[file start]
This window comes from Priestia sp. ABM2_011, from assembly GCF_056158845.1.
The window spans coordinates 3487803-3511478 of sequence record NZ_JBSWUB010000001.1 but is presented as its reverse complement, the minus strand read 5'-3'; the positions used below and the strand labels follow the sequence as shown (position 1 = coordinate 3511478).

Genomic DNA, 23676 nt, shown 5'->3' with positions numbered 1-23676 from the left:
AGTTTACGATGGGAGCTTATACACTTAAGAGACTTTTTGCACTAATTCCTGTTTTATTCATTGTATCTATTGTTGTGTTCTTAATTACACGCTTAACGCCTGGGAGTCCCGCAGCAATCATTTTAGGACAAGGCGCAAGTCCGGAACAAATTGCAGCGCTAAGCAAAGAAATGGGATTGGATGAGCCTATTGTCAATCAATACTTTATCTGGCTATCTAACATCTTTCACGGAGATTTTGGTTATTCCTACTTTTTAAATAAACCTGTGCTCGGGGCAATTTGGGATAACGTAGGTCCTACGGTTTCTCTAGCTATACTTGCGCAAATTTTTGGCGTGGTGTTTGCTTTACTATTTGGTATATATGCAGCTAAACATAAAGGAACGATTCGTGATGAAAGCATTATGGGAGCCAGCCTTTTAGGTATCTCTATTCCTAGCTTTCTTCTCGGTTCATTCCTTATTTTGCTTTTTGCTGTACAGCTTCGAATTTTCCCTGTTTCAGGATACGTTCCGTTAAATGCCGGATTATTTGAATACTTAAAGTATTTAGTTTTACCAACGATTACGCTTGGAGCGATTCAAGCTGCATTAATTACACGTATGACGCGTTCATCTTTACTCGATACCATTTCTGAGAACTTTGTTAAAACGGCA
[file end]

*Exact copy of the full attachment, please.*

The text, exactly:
This window comes from Priestia sp. ABM2_011, from assembly GCF_056158845.1.
The window spans coordinates 3487803-3511478 of sequence record NZ_JBSWUB010000001.1 but is presented as its reverse complement, the minus strand read 5'-3'; the positions used below and the strand labels follow the sequence as shown (position 1 = coordinate 3511478).

Genomic DNA, 23676 nt, shown 5'->3' with positions numbered 1-23676 from the left:
AGTTTACGATGGGAGCTTATACACTTAAGAGACTTTTTGCACTAATTCCTGTTTTATTCATTGTATCTATTGTTGTGTTCTTAATTACACGCTTAACGCCTGGGAGTCCCGCAGCAATCATTTTAGGACAAGGCGCAAGTCCGGAACAAATTGCAGCGCTAAGCAAAGAAATGGGATTGGATGAGCCTATTGTCAATCAATACTTTATCTGGCTATCTAACATCTTTCACGGAGATTTTGGTTATTCCTACTTTTTAAATAAACCTGTGCTCGGGGCAATTTGGGATAACGTAGGTCCTACGGTTTCTCTAGCTATACTTGCGCAAATTTTTGGCGTGGTGTTTGCTTTACTATTTGGTATATATGCAGCTAAACATAAAGGAACGATTCGTGATGAAAGCATTATGGGAGCCAGCCTTTTAGGTATCTCTATTCCTAGCTTTCTTCTCGGTTCATTCCTTATTTTGCTTTTTGCTGTACAGCTTCGAATTTTCCCTGTTTCAGGATACGTTCCGTTAAATGCCGGATTATTTGAATACTTAAAGTATTTAGTTTTACCAACGATTACGCTTGGAGCGATTCAAGCTGCATTAATTACACGTATGACGCGTTCATCTTTACTCGATACCATTTCTGAGAACTTTGTTAAAACGGCA